Personal stances on individual issues, such as war with Iraq or war with North Korea are just that, personal, and shouldn’t be held just because someone else tells them to think that way, whether it’s Pastor on Sunday telling you what to think or Sheryl Crow at the American Music Awards. I’m always disappointed when someone isn’t willing to listen to the issues when they’re raised, Christian and non-Christian alike.

  3. Dave, Thanks so much for this – it was just what I needed to hear 🙂 I’m in one of those “big for bigness sake” churches and sometimes, as much as I love the Anglican tradition, the place just gets me down. This guy’s writing was exactly the sort of smack on the head I needed today…

  4. If you can come up with a way to make billions on peace, the industrial military complex of the world might change their business plan.
    Poor people in poor countries are the perfect place to use the old products.
    Dictators have their place in the overall scheme of things. We need someone to scare us into voting for politicians that will save us.
    Saying this, I think Saddam should have been hung by the Kuwaitis years ago. I also believe Bin Laden should be introduced to some of the practices of the Comanche nation as practiced in the 1800’s in Texas.
    Only G_d came make a difference in this world and it will only be through the individual.

  5. Intriguing take on the preacher. Too many of them just don’t seem real.
    My father-in-law was real — a country preacher who could pull his weight helping his members with the harvest, and taught me some valuable lessons, and also mixed some mean drinks.
    Current pastor is real — came to faith later, after getting a degree in philosophy and logic in college. He has a take our salvation that makes it all make sense, not dogma. Just like your summary, Dave, God makes us a Christian.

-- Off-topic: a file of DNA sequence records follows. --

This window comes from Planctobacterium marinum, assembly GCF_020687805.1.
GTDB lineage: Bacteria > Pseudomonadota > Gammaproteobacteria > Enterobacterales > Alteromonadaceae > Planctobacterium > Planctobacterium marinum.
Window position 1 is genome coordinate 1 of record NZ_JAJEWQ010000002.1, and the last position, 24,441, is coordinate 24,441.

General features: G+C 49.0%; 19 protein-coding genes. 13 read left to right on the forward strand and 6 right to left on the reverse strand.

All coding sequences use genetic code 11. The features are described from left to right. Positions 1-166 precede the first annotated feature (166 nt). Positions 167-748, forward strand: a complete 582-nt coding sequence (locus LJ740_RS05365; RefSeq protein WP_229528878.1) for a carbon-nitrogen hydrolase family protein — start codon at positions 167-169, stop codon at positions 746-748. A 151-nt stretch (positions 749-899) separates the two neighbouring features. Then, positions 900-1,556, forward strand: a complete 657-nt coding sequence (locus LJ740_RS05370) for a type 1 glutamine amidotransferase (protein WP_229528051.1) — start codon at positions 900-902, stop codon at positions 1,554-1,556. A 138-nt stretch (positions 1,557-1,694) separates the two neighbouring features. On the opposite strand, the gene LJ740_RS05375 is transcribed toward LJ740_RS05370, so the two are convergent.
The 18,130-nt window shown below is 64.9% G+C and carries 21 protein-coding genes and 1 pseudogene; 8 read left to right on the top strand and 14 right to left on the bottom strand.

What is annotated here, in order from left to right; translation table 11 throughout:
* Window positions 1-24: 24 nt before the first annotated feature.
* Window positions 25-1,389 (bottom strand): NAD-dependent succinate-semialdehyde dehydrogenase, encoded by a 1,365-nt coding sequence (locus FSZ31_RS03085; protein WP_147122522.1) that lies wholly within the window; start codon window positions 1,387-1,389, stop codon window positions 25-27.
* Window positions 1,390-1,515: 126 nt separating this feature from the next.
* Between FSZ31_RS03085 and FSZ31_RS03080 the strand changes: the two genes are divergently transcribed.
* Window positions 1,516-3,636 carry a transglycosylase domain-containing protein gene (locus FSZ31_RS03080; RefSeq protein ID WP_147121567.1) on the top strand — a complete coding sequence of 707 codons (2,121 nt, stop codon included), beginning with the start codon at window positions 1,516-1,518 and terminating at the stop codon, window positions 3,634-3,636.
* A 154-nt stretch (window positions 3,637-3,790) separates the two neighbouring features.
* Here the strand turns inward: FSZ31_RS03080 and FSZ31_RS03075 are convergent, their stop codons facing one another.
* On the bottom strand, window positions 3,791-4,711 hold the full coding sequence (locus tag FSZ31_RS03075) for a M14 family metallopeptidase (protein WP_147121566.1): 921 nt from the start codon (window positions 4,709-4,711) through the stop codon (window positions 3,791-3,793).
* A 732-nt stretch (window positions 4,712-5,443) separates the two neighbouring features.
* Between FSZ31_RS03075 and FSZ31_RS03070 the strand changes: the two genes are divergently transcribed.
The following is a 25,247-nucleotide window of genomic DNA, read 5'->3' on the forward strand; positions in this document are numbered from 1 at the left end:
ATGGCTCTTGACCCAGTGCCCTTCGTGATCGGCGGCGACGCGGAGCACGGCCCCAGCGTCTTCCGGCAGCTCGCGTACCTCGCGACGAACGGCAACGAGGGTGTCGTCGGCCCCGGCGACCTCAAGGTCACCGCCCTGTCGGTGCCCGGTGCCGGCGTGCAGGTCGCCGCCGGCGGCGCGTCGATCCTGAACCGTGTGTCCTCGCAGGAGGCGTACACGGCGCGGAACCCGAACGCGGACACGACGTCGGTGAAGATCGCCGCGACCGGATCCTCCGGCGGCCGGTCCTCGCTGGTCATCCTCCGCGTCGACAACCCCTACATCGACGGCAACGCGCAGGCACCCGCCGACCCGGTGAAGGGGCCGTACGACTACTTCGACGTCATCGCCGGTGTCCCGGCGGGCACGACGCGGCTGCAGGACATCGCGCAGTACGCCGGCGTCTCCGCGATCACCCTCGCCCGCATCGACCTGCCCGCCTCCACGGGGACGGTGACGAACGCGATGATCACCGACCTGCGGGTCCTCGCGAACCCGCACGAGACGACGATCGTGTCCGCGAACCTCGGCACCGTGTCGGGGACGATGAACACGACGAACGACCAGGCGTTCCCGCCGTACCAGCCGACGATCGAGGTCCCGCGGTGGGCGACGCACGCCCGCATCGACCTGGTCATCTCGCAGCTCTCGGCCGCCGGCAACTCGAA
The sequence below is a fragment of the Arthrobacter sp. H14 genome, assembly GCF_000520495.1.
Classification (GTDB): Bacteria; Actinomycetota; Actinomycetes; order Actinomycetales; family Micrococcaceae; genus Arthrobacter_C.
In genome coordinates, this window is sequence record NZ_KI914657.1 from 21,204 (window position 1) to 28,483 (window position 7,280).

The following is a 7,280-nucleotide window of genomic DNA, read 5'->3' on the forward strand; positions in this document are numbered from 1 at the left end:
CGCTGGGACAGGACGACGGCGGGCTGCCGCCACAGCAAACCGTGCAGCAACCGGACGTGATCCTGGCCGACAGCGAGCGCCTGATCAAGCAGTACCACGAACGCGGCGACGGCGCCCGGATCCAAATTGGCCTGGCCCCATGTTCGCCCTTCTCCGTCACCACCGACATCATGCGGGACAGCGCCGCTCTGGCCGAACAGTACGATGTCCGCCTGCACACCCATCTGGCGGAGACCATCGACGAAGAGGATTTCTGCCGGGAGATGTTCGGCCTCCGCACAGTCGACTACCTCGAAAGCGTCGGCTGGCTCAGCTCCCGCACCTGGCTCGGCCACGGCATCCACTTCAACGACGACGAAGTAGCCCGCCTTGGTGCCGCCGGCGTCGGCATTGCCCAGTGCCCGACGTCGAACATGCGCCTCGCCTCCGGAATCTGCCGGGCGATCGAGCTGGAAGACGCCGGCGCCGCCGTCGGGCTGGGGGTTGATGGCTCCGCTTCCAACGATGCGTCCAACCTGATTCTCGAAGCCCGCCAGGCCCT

I’m blessed

  6. There’s something very interesting going on over at the Preacher’s Blog. What I’ve found there so far has had me awake at three in the morning composing the next entry in my diary. Preachers says he didn’t start that Blog as a MINISTRY among other things. Dave had the perfect comeback for him. Amen! Dave.

  7. The first impression I received when I read this article was “something is missing”. I went over to the links provided and although there were elements of truth, other elements were not so good.

    A hard-cussing preacher may at first, seem to an honest, real and up-front individual. However, not according to what is written in Ephesians where it states, “To live as children of the light” and “Do not let any unwholesome talk come out of your mouth”.

    To use the grace of God as a license to sin is not being real but hanging on to some parts of the “old” life rather than trying to put on the “new” man.

    Being “real” means living out the gospel by putting on the new rather than giving in to the old. (ref. Eph 4:17 to 5:21, Col 3:1-17)

  8. I have to agree with Andy. As a long-time SF reader, the Preacher seems to me like somebody that Robert HeinLein would have put in a book or three – gruff and grungy, but earthy and warm-hearted. I read what the Preacher said. I feel sad for him, that he hasn’t (yet) found what I and many others have – he apparently hasn’t had a genuine encounter with the Real God Who Is Alive And Speaks To People. When you genuinely encounter Him, you stop doubting that He exists, even on your Bad Days.